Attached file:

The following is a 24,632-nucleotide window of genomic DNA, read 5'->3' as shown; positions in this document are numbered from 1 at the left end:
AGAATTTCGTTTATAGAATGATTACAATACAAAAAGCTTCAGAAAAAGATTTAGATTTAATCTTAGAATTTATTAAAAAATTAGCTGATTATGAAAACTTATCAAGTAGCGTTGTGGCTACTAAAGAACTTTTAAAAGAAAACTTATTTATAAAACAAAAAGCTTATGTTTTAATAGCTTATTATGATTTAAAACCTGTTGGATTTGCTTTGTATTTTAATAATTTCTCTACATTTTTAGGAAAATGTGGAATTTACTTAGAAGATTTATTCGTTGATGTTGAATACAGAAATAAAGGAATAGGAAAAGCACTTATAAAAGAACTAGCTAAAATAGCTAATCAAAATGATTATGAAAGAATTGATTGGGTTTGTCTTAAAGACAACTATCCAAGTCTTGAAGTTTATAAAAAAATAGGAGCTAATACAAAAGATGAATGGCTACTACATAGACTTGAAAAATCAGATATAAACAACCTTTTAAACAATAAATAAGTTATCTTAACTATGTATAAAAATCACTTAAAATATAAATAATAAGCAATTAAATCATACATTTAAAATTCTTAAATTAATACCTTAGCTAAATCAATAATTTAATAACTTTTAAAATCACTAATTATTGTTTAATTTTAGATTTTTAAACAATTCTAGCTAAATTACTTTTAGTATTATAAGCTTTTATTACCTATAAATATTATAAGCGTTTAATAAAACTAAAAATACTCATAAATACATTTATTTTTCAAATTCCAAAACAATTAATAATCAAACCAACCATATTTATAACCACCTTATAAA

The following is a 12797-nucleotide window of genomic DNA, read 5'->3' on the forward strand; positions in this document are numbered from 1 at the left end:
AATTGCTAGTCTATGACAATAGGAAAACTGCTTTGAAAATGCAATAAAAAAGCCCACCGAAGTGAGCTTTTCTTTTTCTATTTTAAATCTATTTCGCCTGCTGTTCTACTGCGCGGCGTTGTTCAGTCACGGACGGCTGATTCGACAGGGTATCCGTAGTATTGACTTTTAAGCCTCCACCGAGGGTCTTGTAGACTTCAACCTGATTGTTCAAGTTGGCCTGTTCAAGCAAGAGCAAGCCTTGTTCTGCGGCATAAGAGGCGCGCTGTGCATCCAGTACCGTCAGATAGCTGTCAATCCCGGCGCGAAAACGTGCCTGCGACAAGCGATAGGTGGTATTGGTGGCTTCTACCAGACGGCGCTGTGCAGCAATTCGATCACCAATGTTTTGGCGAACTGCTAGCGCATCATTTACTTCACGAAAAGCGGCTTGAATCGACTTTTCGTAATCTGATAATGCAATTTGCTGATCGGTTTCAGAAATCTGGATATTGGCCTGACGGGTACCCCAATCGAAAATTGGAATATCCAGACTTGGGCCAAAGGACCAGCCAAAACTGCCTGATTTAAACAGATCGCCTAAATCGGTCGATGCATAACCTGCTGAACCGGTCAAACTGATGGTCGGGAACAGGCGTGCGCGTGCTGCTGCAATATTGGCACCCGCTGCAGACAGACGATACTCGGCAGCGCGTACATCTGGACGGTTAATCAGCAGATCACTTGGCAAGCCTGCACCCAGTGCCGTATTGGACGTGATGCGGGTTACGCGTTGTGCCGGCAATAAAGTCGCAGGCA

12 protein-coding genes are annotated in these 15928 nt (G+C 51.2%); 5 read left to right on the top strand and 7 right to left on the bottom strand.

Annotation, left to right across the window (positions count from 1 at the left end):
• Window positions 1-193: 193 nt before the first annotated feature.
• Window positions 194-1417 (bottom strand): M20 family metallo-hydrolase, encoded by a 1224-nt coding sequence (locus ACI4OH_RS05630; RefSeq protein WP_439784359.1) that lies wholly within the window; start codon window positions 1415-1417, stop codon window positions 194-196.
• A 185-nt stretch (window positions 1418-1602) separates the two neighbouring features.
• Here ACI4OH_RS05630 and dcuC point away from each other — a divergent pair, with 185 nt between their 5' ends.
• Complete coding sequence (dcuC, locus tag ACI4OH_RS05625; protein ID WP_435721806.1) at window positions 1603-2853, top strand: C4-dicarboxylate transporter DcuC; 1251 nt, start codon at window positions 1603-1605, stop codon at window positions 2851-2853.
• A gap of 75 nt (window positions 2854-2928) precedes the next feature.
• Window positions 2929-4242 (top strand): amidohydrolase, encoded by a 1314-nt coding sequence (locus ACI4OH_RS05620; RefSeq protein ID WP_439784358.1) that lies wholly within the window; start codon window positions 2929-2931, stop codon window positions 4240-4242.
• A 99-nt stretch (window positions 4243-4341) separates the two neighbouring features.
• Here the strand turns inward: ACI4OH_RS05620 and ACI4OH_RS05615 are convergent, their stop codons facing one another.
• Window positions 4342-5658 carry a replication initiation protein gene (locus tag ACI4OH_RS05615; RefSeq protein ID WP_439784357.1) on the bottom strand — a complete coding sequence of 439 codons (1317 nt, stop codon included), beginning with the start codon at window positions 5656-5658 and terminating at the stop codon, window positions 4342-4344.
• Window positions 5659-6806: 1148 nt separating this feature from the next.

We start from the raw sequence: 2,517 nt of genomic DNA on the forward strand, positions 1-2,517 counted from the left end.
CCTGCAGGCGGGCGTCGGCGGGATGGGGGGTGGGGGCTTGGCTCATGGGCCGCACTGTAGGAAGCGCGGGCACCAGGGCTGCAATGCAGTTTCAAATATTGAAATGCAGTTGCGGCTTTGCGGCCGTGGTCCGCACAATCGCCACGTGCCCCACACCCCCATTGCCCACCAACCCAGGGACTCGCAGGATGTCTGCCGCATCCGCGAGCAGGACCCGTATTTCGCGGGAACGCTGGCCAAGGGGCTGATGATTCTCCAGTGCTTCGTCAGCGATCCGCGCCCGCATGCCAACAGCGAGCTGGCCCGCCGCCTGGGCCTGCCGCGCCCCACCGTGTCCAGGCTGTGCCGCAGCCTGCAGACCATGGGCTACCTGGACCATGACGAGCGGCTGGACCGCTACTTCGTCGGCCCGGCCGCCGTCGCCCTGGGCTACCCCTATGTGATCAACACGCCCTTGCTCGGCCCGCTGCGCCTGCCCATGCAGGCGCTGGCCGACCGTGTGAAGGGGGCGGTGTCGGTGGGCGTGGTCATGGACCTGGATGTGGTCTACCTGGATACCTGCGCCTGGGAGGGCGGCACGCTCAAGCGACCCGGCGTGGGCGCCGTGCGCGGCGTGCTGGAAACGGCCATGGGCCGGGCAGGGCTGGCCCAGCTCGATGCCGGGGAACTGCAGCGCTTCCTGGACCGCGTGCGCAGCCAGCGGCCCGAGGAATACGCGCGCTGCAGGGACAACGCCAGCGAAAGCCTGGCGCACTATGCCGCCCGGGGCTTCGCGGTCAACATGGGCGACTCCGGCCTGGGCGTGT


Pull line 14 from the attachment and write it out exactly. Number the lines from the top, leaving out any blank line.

• A 99-nt stretch (window positions 4243-4341) separates the two neighbouring features.